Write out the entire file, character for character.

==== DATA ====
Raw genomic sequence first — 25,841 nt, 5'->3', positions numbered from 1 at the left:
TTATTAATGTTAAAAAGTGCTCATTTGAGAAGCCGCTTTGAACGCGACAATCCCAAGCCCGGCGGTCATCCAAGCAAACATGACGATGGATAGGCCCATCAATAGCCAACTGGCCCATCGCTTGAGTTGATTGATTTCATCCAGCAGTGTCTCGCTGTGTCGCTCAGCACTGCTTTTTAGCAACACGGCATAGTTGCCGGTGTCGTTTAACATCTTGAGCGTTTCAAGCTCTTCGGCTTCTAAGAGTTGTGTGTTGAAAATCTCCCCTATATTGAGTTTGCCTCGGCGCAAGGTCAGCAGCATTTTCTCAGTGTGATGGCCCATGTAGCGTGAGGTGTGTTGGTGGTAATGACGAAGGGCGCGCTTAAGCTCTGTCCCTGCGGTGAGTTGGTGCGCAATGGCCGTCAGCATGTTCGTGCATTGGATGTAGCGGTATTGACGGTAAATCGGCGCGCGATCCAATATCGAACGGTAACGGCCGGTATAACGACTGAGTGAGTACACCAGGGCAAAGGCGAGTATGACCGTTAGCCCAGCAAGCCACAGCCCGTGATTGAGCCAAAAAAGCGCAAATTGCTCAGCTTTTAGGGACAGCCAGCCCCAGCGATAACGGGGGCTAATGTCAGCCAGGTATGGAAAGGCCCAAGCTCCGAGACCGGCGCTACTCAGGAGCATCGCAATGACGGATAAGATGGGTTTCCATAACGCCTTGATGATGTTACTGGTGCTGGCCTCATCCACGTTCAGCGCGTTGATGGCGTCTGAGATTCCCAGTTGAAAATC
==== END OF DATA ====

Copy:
Raw genomic sequence first — 25,841 nt, 5'->3', positions numbered from 1 at the left:
TTATTAATGTTAAAAAGTGCTCATTTGAGAAGCCGCTTTGAACGCGACAATCCCAAGCCCGGCGGTCATCCAAGCAAACATGACGATGGATAGGCCCATCAATAGCCAACTGGCCCATCGCTTGAGTTGATTGATTTCATCCAGCAGTGTCTCGCTGTGTCGCTCAGCACTGCTTTTTAGCAACACGGCATAGTTGCCGGTGTCGTTTAACATCTTGAGCGTTTCAAGCTCTTCGGCTTCTAAGAGTTGTGTGTTGAAAATCTCCCCTATATTGAGTTTGCCTCGGCGCAAGGTCAGCAGCATTTTCTCAGTGTGATGGCCCATGTAGCGTGAGGTGTGTTGGTGGTAATGACGAAGGGCGCGCTTAAGCTCTGTCCCTGCGGTGAGTTGGTGCGCAATGGCCGTCAGCATGTTCGTGCATTGGATGTAGCGGTATTGACGGTAAATCGGCGCGCGATCCAATATCGAACGGTAACGGCCGGTATAACGACTGAGTGAGTACACCAGGGCAAAGGCGAGTATGACCGTTAGCCCAGCAAGCCACAGCCCGTGATTGAGCCAAAAAAGCGCAAATTGCTCAGCTTTTAGGGACAGCCAGCCCCAGCGATAACGGGGGCTAATGTCAGCCAGGTATGGAAAGGCCCAAGCTCCGAGACCGGCGCTACTCAGGAGCATCGCAATGACGGATAAGATGGGTTTCCATAACGCCTTGATGATGTTACTGGTGCTGGCCTCATCCACGTTCAGCGCGTTGATGGCGTCTGAGATTCCCAGTTGAAAATC